Release date: 13/10/2020
A set of new standards for headteachers has been published by the Department for Education today (13 October).
The non-statutory standards, which are intended as guidance to be interpreted in the context of each individual headteacher and school, set out how headteachers can meet the “high expectations” placed in them by parents, communities and the wider public.
The first section outlines the Ethics and Professional Conduct expected of headteachers and, like the Framework of Ethical Leadership in Education, build on the Nolan Principles of Public Life and the Teachers’ Standards. As such, they consist of statements that define the behaviour and attitudes which should be expected of headteachers.
The second section contains 10 headteacher standards:
- School culture
- Curriculum and assessment
- Additional and Special Educational Needs
- Professional development
- Organisational management
- School improvement
- Working in partnership
- Governance and accountability
The numbering does not indicate hierarchy, as illustrated by:
This stresses the centrality of ethical and conduct at the heart of the standards, and governance as an important part of the system of accountability.
With regard to governance, the standards say that headteachers should “understand and welcome the role of effective governance, upholding their obligation to give account and accept responsibility”. It also says that headteachers should “establish and sustain professional working relationship with those responsible for governance”.
The standards can be used by governing boards to support the recruitment and appointment of headteachers; inform the performance management and appraisal of headteachers; and to shape the professional development of headteachers.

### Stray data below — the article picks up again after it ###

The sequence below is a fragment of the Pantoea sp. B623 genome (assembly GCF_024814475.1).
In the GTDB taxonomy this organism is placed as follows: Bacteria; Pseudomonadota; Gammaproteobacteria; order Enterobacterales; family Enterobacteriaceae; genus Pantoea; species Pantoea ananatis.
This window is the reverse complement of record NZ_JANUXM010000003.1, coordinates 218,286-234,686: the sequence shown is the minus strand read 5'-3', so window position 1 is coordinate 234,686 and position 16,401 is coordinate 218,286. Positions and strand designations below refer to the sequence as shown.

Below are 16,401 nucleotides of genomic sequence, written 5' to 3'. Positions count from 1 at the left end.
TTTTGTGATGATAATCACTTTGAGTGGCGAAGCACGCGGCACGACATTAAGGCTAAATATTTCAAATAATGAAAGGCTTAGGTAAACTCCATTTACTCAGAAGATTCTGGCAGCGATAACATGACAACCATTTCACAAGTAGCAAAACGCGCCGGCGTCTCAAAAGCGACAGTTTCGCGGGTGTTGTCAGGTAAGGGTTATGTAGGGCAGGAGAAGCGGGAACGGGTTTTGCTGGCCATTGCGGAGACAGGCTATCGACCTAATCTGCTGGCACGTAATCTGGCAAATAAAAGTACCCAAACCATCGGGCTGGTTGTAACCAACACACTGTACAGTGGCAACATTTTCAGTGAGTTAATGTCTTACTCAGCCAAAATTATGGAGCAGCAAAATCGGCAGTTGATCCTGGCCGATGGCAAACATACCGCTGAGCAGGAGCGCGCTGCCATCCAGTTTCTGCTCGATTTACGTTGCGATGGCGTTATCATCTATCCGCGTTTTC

Read the Headteacher Standards 2020
Chaired by Malcolm Trobe, the former general secretary of the Association of School and College Leaders (ASCL), NGA’s chief executive Emma Knights was part of the external expert review group appointed to review the 2015 standards, alongside serving headteachers and MAT executive leaders s and representatives from ASCL, NAHT, Ambition and CST.
Emma Knights, chief executive of the National Governance Association said: “The recruitment and development of the senior executive of a school or trust is arguably the most important function a board undertakes, as part of its core responsibility to support and challenge the professional leadership. The headteacher standards 2020 can be used to inform this work of governing boards, feeding into the development of job descriptions and specifications; the setting of annual objectives and conversations about the support needs and development aspirations. However the standards need to be used intelligently, amended as befits the context and role, not as a check list nor in place of productive, honest discussion.
"NGA is pleased to see ethics and conduct at the heart of the standards and governance taking its rightful place as part of school accountability. The standards also throw a welcome light on the importance of culture, but the place of strategy in leadership is less developed and I would commend both governing boards and senior leadership to read our new Being Strategic guide to explore this further.
"We know from the evidence from the Annual Governance Survey that senior leaders struggle with organisational management (including management of staff, strategy, risk and particularly finances) and to a lesser extent, parental engagement, partnership working and leading change, those elements of the role that are outside the experiences of a classroom teacher, more than any other aspect. We have been lobbying for these aspects to be at the forefront of development programmes for senior leaders and new headteachers. If we are truly in the business of improving schools and trusts and the experiences of pupils, these needs to be taken seriously by both DfE and those delivering programmes.”
NGA resources for governors and trustees on recruiting and appraising an executive leader: